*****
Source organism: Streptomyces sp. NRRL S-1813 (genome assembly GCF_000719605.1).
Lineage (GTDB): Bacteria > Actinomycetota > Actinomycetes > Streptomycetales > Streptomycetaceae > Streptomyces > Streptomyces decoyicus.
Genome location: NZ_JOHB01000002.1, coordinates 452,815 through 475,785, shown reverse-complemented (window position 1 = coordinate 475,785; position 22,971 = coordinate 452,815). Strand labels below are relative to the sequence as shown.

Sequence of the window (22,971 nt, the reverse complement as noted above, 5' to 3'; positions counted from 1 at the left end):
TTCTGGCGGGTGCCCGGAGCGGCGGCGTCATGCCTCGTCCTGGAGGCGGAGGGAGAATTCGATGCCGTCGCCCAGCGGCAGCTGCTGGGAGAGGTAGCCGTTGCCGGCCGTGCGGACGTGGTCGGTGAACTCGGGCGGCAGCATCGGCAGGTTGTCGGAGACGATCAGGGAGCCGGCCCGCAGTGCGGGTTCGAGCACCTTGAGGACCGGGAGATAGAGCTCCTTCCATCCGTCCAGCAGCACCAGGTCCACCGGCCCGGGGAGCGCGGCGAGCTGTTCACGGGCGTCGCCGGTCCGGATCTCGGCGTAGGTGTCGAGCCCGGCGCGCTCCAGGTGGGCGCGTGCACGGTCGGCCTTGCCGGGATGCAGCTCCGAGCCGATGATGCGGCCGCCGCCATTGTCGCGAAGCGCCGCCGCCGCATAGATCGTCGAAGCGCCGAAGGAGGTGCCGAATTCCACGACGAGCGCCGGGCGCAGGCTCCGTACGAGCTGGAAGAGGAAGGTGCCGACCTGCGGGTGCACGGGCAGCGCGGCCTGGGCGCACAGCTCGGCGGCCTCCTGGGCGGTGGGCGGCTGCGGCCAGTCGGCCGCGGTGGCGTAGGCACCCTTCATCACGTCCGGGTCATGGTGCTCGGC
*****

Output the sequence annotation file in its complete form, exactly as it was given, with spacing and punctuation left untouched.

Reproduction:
Source organism: Streptomyces sp. NRRL S-1813 (genome assembly GCF_000719605.1).
Lineage (GTDB): Bacteria > Actinomycetota > Actinomycetes > Streptomycetales > Streptomycetaceae > Streptomyces > Streptomyces decoyicus.
Genome location: NZ_JOHB01000002.1, coordinates 452,815 through 475,785, shown reverse-complemented (window position 1 = coordinate 475,785; position 22,971 = coordinate 452,815). Strand labels below are relative to the sequence as shown.

Sequence of the window (22,971 nt, the reverse complement as noted above, 5' to 3'; positions counted from 1 at the left end):
TTCTGGCGGGTGCCCGGAGCGGCGGCGTCATGCCTCGTCCTGGAGGCGGAGGGAGAATTCGATGCCGTCGCCCAGCGGCAGCTGCTGGGAGAGGTAGCCGTTGCCGGCCGTGCGGACGTGGTCGGTGAACTCGGGCGGCAGCATCGGCAGGTTGTCGGAGACGATCAGGGAGCCGGCCCGCAGTGCGGGTTCGAGCACCTTGAGGACCGGGAGATAGAGCTCCTTCCATCCGTCCAGCAGCACCAGGTCCACCGGCCCGGGGAGCGCGGCGAGCTGTTCACGGGCGTCGCCGGTCCGGATCTCGGCGTAGGTGTCGAGCCCGGCGCGCTCCAGGTGGGCGCGTGCACGGTCGGCCTTGCCGGGATGCAGCTCCGAGCCGATGATGCGGCCGCCGCCATTGTCGCGAAGCGCCGCCGCCGCATAGATCGTCGAAGCGCCGAAGGAGGTGCCGAATTCCACGACGAGCGCCGGGCGCAGGCTCCGTACGAGCTGGAAGAGGAAGGTGCCGACCTGCGGGTGCACGGGCAGCGCGGCCTGGGCGCACAGCTCGGCGGCCTCCTGGGCGGTGGGCGGCTGCGGCCAGTCGGCCGCGGTGGCGTAGGCACCCTTCATCACGTCCGGGTCATGGTGCTCGGC